IT is a comforting narrative that many Scots like propagate both at home and abroad.

Indeed, the belief that Scotland is a more open, tolerant, less racist country than England has become perceived wisdom in many circles, not least among those keen to build on the concept of “Scottish exceptionalism” for political purposes.

But according to a new book edited by academics at the University of Glasgow , any such narrative is a simply complacent, misleading fantasy.

READ MORE: Scottish 'myth-making hides' country's racism problem

The authors of the tome, called No Problem Here, drew their conclusions after studying evidence from across different realms of Scots society, including analysis of the rate of murders with a racial element, employment statistics among black and ethnic minority applicants and reports of discrimination towards these groups when using public services. They also warn that racism towards Irish people is not taken seriously as it is often conflated with sectarianism.

Among the other interesting conclusions the authors draw is that Brexit continues to feed such “myths”.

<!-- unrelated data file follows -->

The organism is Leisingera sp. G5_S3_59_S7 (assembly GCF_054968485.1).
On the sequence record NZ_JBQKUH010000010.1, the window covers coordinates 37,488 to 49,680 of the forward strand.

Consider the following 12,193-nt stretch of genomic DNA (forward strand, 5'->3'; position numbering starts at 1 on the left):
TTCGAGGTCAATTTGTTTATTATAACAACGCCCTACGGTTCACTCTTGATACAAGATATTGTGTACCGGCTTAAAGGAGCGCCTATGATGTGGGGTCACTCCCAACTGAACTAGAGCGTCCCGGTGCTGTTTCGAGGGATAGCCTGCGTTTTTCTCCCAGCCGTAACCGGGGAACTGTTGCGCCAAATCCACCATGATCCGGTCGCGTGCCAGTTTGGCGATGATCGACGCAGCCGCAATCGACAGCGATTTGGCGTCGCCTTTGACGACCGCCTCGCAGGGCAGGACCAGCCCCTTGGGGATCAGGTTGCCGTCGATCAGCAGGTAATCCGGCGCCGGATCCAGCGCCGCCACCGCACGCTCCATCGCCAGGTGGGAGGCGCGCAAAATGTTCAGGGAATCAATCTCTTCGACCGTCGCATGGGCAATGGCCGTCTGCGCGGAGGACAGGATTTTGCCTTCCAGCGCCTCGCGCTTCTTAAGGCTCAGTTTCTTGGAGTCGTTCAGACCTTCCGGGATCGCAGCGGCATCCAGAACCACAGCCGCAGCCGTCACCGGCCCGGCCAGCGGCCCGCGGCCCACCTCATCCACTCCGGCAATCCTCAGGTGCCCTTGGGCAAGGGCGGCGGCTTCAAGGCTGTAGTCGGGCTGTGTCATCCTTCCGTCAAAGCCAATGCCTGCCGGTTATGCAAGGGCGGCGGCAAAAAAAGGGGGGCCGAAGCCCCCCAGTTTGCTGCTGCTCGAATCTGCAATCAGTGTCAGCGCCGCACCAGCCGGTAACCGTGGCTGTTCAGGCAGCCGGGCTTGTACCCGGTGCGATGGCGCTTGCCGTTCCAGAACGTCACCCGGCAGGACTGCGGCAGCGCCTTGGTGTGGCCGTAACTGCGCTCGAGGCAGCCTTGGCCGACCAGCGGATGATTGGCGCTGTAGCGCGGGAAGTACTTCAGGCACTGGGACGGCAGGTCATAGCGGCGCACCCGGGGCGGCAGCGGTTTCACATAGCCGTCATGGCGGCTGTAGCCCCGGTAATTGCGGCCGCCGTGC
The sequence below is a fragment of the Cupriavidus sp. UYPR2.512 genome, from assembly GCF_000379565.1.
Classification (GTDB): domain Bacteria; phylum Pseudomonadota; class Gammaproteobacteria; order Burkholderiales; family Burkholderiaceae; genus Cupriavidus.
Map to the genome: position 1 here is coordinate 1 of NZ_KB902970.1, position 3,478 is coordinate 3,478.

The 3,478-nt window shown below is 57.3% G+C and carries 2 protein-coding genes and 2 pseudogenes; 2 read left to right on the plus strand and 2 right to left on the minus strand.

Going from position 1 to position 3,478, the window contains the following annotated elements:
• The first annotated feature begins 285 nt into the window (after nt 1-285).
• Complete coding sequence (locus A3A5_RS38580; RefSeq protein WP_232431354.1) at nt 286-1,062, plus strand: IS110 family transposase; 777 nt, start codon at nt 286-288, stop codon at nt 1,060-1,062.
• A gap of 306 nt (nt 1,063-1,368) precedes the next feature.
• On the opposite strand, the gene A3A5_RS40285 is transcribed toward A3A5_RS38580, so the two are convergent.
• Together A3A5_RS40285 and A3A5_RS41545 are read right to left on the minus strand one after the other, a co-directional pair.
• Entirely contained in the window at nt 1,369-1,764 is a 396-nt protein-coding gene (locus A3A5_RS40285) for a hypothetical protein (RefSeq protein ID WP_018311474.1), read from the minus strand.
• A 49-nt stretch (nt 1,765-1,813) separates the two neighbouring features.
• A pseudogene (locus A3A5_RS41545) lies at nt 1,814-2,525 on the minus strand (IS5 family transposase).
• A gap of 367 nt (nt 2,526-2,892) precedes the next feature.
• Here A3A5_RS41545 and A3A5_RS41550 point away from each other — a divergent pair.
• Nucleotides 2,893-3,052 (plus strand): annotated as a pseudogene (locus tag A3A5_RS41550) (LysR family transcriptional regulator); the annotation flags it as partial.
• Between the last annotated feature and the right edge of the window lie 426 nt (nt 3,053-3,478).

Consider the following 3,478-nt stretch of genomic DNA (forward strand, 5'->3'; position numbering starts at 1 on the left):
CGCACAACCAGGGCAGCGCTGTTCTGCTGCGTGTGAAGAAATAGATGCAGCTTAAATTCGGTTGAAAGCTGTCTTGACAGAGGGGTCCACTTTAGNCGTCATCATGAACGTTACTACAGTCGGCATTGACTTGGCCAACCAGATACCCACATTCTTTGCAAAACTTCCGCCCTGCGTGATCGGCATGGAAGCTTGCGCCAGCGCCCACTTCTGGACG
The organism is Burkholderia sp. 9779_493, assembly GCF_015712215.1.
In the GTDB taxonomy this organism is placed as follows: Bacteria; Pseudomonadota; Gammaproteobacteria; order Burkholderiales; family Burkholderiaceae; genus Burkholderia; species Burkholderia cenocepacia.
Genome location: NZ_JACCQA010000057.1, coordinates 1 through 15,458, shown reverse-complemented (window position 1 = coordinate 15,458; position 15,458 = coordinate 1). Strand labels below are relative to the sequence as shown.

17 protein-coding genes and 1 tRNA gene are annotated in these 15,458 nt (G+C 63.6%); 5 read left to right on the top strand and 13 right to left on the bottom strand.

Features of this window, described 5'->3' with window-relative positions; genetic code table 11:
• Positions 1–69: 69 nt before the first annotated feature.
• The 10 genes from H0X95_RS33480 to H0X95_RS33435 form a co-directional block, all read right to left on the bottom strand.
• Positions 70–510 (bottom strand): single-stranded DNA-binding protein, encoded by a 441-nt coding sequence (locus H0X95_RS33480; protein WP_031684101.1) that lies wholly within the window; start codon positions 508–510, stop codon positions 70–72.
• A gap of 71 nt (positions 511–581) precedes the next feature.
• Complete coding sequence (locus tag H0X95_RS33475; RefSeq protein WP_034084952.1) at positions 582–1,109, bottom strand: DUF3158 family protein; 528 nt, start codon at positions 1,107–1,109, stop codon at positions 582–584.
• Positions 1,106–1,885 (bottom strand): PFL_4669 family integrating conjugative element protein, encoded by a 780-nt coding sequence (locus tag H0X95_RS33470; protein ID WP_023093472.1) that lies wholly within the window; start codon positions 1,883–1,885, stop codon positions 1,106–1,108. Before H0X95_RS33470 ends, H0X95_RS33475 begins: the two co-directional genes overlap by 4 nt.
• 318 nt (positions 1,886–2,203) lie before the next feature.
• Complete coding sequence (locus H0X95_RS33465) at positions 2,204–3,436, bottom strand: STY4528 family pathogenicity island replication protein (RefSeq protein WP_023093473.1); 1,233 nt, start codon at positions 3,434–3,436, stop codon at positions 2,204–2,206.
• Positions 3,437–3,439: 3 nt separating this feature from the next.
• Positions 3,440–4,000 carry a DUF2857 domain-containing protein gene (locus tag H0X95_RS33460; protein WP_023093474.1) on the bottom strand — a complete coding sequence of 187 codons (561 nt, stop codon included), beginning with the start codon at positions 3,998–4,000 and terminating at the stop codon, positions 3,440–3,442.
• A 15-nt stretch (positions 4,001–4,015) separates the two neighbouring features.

Later this week, they will go to Holyrood to argue that Scotland will only be able to tackle racism when it is willing to admit and confront its presence in our lives, that it exists in workplaces, school playgrounds, university campuses and public institutions.

With this in mind, MSP Anas Sarwar, Labour chair of the Scottish Parliament’s cross party group on tackling Islamophobia, is right to call out complacency around racism, sexism and all types of discrimination, as well as any automatic assumption that Scots are somehow less intolerant than our neighbours. “It’s not talking down Scotland to expose this myth,” he adds.

READ MORE: Scottish 'myth-making hides' country's racism problem

At the same time, however, it is also important to point to instances where Scotland has indeed approached issues differently from its southern neighbour, striking a noticeably different – some may say more tolerant and egalitarian - chord.

Take, for example, the Scottish Government’s decision to welcome refugees from Syria. While the UK Government often appeared less than keen to oblige, Scotland stepped up and met a target to house 2,000 souls fleeing their war-torn homeland three years early.

It is also notable that while the Home office was actively creating a “hostile environment” and setting targets for deportation, resulting in the horrendous treatment of people who have every right to live in Britain, First Minister Nicola Sturgeon has argued for immigration to be devolved to Holyrood in order that a more human and pragmatic approach could flourish here.

No country is free of racism, bigotry, hatred or discrimination, and Scots must beware self-satisfaction. But we should recognise the good as well as the bad.